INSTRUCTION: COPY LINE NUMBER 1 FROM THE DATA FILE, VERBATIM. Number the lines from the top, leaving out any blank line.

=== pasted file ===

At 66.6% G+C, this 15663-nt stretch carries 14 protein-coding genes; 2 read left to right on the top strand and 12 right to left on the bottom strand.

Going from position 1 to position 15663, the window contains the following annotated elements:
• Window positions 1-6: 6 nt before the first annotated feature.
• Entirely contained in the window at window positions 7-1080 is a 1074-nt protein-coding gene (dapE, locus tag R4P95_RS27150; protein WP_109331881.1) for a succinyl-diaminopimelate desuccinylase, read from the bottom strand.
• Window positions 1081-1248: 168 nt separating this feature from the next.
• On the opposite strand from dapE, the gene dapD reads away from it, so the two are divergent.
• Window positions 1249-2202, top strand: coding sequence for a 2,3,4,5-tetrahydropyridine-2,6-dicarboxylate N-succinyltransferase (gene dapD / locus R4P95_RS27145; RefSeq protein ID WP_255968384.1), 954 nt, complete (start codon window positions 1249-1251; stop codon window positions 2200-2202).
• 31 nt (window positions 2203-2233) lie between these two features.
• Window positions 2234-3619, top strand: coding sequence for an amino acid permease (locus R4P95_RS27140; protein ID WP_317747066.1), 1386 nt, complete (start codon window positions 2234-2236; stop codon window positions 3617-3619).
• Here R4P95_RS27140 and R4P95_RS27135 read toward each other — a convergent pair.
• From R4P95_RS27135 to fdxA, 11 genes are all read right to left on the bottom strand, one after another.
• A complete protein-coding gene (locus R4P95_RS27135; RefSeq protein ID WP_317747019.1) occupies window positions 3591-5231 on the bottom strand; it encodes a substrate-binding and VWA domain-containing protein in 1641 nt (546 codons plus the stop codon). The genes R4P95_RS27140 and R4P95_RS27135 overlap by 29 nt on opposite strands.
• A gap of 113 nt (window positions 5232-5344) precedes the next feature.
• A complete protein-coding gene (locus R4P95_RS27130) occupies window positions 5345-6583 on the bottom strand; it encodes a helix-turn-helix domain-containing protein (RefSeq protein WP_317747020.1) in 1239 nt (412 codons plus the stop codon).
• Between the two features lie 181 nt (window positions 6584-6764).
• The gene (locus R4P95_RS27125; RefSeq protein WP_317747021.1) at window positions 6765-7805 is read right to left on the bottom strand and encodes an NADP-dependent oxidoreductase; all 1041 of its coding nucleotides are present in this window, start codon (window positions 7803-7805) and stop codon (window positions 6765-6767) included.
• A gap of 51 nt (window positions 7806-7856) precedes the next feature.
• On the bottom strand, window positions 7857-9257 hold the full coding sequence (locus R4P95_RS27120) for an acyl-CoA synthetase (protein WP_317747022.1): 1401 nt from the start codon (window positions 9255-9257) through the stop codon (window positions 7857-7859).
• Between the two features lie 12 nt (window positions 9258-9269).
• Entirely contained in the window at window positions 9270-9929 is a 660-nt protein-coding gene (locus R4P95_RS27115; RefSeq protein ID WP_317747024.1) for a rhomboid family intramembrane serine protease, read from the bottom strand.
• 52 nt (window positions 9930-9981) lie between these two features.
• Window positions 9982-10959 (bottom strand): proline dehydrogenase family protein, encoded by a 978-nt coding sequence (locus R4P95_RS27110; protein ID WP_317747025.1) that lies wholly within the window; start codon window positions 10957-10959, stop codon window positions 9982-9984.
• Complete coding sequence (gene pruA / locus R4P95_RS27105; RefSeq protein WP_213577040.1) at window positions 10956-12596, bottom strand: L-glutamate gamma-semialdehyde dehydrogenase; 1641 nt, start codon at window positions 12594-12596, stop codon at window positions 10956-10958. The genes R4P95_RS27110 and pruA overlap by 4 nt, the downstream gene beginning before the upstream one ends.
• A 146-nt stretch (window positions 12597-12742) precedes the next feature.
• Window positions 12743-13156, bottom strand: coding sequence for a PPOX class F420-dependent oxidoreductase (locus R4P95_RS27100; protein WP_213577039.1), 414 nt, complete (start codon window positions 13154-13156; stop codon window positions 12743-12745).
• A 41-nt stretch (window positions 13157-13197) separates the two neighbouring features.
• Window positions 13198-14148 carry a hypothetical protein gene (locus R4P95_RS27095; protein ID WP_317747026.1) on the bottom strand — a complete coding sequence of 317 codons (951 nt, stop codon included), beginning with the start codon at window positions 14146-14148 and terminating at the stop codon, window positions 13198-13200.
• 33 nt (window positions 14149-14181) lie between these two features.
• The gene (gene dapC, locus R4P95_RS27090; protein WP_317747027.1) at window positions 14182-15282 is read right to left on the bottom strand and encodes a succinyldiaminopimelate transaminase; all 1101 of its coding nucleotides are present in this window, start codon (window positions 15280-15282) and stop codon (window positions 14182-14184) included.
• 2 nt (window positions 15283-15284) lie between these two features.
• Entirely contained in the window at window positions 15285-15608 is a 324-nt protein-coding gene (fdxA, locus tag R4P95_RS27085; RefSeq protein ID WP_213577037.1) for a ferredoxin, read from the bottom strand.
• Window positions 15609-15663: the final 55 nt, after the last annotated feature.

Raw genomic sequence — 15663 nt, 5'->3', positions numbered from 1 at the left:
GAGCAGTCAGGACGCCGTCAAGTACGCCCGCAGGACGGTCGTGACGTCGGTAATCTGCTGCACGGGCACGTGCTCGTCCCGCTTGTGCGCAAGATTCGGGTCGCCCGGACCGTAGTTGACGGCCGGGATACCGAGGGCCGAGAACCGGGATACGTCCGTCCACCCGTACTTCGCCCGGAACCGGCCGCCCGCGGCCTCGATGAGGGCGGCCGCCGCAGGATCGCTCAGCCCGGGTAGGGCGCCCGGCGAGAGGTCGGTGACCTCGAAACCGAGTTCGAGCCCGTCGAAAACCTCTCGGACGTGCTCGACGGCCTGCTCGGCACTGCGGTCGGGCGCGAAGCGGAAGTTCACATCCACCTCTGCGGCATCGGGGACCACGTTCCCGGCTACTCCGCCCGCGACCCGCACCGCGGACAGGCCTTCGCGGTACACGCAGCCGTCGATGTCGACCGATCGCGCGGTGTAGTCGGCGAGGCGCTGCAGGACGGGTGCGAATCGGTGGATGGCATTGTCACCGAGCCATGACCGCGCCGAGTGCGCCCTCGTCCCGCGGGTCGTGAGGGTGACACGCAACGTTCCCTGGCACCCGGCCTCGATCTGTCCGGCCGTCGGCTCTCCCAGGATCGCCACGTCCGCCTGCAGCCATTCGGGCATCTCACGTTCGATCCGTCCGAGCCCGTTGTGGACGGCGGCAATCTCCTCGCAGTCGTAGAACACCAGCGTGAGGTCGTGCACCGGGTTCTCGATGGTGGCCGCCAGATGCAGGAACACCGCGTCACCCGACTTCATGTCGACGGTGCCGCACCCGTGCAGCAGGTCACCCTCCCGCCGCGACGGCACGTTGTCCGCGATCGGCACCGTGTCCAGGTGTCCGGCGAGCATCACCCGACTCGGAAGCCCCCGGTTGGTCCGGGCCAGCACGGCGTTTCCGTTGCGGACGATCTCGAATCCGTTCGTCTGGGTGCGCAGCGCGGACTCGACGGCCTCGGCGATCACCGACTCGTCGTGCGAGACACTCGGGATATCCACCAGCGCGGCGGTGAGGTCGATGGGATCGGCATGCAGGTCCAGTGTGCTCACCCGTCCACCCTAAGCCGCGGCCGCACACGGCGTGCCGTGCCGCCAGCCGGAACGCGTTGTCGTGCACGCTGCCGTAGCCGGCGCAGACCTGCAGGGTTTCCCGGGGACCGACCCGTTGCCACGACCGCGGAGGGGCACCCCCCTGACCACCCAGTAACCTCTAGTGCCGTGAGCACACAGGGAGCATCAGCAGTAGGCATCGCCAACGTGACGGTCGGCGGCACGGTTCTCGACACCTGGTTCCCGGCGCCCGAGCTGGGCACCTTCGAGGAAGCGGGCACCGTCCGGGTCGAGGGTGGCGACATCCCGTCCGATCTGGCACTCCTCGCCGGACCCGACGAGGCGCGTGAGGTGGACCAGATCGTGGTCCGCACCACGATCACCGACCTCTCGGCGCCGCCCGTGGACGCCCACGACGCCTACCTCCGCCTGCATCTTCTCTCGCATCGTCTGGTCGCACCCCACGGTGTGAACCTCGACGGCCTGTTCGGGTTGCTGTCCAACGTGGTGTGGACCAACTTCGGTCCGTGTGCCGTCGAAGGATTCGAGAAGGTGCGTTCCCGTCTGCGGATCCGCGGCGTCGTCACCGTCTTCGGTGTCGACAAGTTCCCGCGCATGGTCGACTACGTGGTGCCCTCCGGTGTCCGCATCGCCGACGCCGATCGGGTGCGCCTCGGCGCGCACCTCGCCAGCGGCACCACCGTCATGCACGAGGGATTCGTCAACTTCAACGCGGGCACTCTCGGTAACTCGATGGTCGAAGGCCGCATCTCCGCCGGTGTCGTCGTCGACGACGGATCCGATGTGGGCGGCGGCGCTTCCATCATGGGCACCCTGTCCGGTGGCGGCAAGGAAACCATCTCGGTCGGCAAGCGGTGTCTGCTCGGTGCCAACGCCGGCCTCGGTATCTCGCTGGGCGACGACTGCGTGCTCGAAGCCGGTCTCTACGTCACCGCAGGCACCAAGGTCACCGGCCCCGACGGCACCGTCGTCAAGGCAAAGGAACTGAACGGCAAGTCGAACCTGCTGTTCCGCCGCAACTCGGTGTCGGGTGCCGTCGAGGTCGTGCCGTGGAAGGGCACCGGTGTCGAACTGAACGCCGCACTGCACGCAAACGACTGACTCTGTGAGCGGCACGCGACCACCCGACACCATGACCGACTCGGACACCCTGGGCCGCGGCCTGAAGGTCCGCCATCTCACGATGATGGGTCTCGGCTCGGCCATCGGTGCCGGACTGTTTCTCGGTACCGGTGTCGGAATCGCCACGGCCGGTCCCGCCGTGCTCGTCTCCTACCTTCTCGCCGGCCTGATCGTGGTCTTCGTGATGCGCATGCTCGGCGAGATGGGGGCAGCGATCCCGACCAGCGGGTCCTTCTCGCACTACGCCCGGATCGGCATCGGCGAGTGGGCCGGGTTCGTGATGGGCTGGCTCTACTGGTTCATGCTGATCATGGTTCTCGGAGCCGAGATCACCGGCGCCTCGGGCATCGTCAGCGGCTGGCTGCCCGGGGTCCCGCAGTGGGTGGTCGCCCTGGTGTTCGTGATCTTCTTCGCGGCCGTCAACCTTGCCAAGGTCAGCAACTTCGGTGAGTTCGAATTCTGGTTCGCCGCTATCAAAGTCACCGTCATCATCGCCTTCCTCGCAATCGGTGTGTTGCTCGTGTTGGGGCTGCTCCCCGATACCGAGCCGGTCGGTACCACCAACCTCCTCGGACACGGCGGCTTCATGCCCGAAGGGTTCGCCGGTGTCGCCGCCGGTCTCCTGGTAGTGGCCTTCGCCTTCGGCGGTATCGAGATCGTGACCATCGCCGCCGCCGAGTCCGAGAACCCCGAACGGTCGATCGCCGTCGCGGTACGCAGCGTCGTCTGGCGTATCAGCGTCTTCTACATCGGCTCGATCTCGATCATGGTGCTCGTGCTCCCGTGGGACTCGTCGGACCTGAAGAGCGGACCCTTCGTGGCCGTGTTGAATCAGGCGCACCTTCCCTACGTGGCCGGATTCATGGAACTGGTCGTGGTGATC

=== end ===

At 66.6% G+C, this 15663-nt stretch carries 14 protein-coding genes; 2 read left to right on the top strand and 12 right to left on the bottom strand.